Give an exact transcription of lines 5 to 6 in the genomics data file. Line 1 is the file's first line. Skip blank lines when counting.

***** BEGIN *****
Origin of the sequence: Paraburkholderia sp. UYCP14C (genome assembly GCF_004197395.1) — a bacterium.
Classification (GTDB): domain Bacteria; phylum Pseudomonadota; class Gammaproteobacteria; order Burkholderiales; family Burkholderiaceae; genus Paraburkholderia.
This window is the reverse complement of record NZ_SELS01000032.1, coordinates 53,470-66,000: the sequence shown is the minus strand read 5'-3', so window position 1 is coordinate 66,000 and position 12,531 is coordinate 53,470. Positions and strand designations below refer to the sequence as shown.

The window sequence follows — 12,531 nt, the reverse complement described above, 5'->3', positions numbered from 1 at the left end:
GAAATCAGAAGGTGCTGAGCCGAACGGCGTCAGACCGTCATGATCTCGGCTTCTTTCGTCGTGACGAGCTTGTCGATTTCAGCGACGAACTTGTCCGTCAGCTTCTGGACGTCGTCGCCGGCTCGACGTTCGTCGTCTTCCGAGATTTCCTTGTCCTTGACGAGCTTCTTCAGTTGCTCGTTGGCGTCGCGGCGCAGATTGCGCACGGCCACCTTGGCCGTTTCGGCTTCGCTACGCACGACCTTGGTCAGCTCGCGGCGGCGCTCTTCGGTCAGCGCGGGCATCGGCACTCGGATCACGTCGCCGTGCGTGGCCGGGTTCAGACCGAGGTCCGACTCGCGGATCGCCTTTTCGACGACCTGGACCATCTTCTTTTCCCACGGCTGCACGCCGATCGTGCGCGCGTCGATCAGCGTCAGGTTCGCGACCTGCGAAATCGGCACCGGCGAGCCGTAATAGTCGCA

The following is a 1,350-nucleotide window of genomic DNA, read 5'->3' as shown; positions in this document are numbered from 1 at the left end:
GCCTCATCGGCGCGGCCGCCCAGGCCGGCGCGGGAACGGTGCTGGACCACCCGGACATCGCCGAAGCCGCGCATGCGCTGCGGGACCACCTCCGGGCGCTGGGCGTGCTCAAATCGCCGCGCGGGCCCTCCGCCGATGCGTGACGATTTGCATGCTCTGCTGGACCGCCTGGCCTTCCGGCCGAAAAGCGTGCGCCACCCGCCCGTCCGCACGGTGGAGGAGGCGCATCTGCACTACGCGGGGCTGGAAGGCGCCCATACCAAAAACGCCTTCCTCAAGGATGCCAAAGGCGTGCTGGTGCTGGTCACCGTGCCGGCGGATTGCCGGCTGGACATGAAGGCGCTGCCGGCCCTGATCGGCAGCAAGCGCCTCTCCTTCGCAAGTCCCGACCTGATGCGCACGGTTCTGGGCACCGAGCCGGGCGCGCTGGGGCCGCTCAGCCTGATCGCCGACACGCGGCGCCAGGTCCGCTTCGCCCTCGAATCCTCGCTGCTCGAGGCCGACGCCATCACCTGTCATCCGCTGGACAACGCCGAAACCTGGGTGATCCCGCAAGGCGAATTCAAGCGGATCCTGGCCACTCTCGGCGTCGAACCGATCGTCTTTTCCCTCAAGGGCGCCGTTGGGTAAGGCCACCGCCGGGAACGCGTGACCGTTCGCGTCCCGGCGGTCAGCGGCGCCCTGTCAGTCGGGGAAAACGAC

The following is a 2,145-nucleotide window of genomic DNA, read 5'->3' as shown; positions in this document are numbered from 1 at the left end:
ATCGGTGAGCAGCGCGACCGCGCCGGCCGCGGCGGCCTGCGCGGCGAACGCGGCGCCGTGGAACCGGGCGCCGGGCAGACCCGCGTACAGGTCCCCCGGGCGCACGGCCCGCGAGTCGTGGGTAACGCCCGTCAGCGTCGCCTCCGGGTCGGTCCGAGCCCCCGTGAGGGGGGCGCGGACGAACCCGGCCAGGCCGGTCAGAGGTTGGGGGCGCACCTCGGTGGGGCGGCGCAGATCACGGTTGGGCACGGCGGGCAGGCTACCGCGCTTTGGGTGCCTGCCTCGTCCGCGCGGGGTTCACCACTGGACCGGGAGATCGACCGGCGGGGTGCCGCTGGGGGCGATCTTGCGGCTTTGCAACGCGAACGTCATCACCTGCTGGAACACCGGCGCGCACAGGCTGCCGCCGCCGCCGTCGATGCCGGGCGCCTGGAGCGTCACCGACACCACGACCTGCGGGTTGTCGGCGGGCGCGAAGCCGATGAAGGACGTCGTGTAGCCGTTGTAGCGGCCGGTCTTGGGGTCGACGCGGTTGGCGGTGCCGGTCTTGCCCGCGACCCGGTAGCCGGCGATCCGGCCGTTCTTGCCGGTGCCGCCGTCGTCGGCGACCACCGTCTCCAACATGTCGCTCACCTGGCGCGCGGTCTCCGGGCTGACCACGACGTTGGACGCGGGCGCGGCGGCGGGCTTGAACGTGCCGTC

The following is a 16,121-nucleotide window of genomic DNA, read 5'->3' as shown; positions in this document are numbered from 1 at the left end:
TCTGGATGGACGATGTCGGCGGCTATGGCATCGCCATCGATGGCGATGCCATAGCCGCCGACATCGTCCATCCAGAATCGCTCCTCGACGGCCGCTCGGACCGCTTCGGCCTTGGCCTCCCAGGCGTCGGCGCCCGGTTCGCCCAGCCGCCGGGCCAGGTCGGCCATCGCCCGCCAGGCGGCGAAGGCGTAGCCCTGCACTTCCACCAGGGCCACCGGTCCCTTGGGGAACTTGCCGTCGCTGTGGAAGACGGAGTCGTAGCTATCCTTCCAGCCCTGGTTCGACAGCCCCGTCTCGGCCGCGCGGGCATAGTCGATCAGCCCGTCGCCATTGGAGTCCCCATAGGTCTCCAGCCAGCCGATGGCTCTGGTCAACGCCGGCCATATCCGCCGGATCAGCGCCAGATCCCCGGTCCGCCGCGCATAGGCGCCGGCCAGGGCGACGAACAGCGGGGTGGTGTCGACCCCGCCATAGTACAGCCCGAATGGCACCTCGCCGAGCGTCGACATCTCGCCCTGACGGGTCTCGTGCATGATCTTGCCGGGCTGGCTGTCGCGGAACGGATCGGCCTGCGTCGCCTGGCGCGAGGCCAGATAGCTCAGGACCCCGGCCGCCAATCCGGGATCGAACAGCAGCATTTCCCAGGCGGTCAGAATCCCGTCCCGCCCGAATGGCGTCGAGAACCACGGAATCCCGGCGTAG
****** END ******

GAAATCAGAAGGTGCTGAGCCGAACGGCGTCAGACCGTCATGATCTCGGCTTCTTTCGTCGTGACGAGCTTGTCGATTTCAGCGACGAACTTGTCCGTCAGCTTCTGGACGTCGTCGCCGGCTCGACGTTCGTCGTCTTCCGAGATTTCCTTGTCCTTGACGAGCTTCTTCAGTTGCTCGTTGGCGTCGCGGCGCAGATTGCGCACGGCCACCTTGGCCGTTTCGGCTTCGCTACGCACGACCTTGGTCAGCTCGCGGCGGCGCTCTTCGGTCAGCGCGGGCATCGGCACTCGGATCACGTCGCCGTGCGTGGCCGGGTTCAGACCGAGGTCCGACTCGCGGATCGCCTTTTCGACGACCTGGACCATCTTCTTTTCCCACGGCTGCACGCCGATCGTGCGCGCGTCGATCAGCGTCAGGTTCGCGACCTGCGAAATCGGCACCGGCGAGCCGTAATAGTCGCA

The following is a 1,350-nucleotide window of genomic DNA, read 5'->3' as shown; positions in this document are numbered from 1 at the left end: